To use an analogy, adding analytics or business intelligence to your back office functionality is like adding gauges to an airplane--business activity becomes easier to understand and monitor, and executives can make critical decisions based on facts rather than on assumptions and perceptions. Extended financial management is achieved when companies deploy analytics tools that integrate into the entire enterprise--including their back office financial software--and tie together data from disparate enterprise resource planning (ERP), customer relationship management (CRM), human resources, and legacy systems. This allows financial executives and others to see in one place how the company is performing in various areas.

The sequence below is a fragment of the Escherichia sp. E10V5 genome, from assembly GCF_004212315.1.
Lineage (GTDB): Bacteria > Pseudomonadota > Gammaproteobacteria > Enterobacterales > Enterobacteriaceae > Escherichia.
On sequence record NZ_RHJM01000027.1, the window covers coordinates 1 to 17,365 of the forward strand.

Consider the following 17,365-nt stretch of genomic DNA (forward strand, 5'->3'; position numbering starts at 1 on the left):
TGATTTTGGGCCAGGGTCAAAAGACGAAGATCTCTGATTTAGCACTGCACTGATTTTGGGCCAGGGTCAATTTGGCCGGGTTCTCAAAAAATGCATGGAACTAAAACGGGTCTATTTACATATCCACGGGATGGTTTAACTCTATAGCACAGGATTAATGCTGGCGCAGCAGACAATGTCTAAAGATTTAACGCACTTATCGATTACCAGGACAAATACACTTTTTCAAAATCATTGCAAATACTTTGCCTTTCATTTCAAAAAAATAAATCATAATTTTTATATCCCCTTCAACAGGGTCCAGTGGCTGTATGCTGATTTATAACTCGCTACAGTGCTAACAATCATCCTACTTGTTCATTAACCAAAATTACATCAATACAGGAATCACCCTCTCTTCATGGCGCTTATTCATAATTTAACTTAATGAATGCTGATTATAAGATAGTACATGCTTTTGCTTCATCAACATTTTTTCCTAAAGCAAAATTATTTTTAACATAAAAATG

It’s important to clarify that I’m talking about a level of visibility and data availability that goes beyond dashboards and scorecards. The main difference is integration. In most cases, dashboards are built on a variety of reporting tools produced by different vendors, which can limit data accessibility and complicate reporting, alerting, etc. Extended financial management improves on this by delivering a consistent, integrated toolset that enables reporting and analysis across applications. With extended financial management, measures are more meaningful and aren’t reviewed in isolation. So, like the airplane pilot, you not only can see how fast you’re going but in what direction as well.